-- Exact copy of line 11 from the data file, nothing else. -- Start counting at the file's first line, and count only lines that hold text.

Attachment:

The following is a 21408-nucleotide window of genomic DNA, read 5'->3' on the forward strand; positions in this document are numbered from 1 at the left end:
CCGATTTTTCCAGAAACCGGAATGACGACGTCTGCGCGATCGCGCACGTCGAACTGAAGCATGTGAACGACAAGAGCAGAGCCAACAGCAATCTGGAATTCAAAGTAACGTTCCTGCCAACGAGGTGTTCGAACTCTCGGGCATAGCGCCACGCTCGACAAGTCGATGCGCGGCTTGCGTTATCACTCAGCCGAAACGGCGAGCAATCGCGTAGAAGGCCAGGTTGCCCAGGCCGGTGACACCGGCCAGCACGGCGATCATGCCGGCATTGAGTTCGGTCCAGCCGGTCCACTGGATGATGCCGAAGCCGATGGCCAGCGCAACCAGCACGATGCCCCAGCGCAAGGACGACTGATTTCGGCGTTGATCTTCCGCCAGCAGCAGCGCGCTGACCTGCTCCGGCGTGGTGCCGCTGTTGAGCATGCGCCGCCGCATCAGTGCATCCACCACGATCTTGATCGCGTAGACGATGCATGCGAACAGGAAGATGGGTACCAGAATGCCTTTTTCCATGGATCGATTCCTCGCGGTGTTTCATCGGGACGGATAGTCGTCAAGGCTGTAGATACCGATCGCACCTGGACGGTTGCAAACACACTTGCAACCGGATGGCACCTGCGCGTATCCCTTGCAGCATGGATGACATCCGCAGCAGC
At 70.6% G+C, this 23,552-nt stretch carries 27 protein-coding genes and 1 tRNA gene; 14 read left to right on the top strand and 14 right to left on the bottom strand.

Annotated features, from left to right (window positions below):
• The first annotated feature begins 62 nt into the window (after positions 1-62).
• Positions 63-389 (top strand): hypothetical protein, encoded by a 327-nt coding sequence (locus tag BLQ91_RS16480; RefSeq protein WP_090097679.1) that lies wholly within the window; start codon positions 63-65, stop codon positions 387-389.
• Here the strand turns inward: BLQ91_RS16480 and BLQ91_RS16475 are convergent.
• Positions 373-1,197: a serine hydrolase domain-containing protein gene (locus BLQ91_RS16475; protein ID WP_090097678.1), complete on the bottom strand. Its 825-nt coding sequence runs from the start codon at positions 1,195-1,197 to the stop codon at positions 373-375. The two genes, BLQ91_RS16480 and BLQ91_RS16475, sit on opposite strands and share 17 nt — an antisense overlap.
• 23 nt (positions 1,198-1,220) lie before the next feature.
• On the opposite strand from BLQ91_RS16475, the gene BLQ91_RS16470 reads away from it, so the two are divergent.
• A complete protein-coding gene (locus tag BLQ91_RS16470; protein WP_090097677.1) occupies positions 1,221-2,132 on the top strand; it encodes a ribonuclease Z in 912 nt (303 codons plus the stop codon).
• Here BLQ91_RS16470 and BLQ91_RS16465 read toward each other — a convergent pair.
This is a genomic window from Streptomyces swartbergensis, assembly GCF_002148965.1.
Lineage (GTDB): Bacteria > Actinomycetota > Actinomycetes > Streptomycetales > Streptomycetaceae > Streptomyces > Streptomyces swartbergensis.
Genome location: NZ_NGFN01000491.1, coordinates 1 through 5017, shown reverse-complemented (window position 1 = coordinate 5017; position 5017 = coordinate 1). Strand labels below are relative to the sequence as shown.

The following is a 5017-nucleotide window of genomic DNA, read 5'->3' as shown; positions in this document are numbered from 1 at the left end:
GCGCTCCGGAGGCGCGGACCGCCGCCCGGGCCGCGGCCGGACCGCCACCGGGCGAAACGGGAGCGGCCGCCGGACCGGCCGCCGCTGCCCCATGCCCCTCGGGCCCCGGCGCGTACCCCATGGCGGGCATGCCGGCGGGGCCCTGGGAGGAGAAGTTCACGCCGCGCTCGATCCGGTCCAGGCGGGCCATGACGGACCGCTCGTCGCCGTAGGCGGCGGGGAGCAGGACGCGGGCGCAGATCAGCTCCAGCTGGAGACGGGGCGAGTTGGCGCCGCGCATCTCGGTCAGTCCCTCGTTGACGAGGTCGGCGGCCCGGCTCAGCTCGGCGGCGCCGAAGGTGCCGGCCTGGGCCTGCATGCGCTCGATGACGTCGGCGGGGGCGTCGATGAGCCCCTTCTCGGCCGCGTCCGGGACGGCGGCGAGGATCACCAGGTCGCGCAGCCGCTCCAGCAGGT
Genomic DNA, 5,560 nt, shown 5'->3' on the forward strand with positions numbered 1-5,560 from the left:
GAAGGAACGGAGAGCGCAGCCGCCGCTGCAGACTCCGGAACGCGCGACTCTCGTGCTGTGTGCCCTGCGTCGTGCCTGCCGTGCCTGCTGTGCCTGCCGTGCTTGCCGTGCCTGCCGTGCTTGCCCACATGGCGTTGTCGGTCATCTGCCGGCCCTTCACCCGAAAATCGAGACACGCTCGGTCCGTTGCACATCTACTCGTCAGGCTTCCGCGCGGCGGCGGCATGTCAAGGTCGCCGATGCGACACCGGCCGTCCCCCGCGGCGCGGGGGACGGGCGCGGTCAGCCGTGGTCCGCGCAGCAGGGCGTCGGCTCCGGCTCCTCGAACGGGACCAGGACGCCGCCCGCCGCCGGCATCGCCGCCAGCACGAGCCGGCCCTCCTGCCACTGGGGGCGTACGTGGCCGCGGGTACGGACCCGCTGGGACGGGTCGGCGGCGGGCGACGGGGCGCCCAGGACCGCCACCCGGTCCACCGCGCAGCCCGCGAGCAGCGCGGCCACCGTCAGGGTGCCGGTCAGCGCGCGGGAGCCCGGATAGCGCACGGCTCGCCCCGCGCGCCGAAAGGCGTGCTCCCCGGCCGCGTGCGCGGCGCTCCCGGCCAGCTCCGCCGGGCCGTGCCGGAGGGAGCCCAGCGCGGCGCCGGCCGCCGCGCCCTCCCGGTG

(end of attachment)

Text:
• A complete protein-coding gene (locus tag BLQ91_RS16470; protein WP_090097677.1) occupies positions 1,221-2,132 on the top strand; it encodes a ribonuclease Z in 912 nt (303 codons plus the stop codon).